Test-Driven Development

Test-Driven Development (TDD) is widely used in many areas of software development but is becoming increasingly popular in the BI world. It involves writing test cases, then writing the code so that the test case passes, and repeating these steps on a regular basis. However, in the BI space, using TDD becomes more complicated due to the heavy reliance on third-party solutions such as Tableau, Power BI, etc, the nature of BI dashboards, and the different expertise of BI developers. With traditional web frameworks, even the most simple test cases can be difficult to set up. Nonetheless, it is possible with Wiiisdom Ops automated testing solutions.  


Analytics Culture Creation

Part of encompassing agile practices is being flexible and allowing every user to consume and publish their own Analytics without the need for the IT team to hinder progress. To help towards this self-service mindset, promoting an Analytics culture across an organization will empower people to embrace Analytics and eliminate any siloes between the Business and IT. In order for this to be successful, data literacy plays an important role. Data and Analytics leaders need to set the narrative for data literacy and demonstrate the business value it can add to all the teams involved. According to the Gartner Annual Chief Data Officer Survey, data literacy remains the second-biggest internal roadblock to the success of the CDO’s office. By ensuring a shared language and fluency of data and analytics, organizations will be another step closer to having agile analytics.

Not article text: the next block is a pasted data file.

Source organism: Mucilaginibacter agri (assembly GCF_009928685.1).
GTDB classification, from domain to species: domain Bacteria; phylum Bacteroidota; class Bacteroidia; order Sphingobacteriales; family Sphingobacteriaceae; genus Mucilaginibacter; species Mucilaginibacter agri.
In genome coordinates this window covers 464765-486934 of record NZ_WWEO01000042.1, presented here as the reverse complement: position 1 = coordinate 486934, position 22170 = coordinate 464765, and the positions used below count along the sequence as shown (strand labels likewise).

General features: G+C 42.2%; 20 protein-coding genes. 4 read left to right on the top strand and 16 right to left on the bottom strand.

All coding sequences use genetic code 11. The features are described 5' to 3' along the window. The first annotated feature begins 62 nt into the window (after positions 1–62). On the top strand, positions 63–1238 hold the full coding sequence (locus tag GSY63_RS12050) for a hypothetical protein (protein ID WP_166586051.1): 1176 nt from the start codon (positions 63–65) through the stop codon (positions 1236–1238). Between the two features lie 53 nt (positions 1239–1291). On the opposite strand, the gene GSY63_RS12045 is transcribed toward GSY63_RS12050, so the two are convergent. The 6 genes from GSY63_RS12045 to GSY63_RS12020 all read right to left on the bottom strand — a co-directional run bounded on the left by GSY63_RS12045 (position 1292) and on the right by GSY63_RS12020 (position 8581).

Cross-Functional Collaboration 

Agility requires organizations to value humans over the process. They should be at the heart of the development and given the autonomy that they need. It requires close collaboration, in particular cross-functional collaboration with an emphasis on regular communication, self-organized teams, and a trusted environment they can work in. This collaboration will also help break down the siloes between the business and IT.


Iterative Development

The agile way of development involves delivering often to allow for feedback on each delivery, instead of the traditional waterfall model where the end project is delivered after being designed, implemented, and tested. To get this frequent feedback, a minimum viable product (MVP) can be delivered; a product with enough features to do something with where the customer can test and feedback for iteration. When applied to Analytics it allows to build up data literacy and an Analytics culture within an organization thanks to the collaboration with cross functional teams. This is often referred to as the Agile Scrum methodology; a specific project management framework that focuses on continuous improvement and feedback to provide end-users more business value in a shorter amount of time.

Be More Agile 

Analytics has evolved over time with companies requiring faster Analytics at the highest quality to allow people across a whole company to consume it themselves. Adopting agile methodologies such as CI/CD and TDD provide scalability, cost reduction, and transparency, all while taking away the problems of manual testing, high development costs, and a poor user experience. Agile Analytics needs to be embraced by organizations to ensure a self-service culture with Analytics everybody can trust. 

Are you ready to put in place agile methodologies? We can help. Get in touch with us today.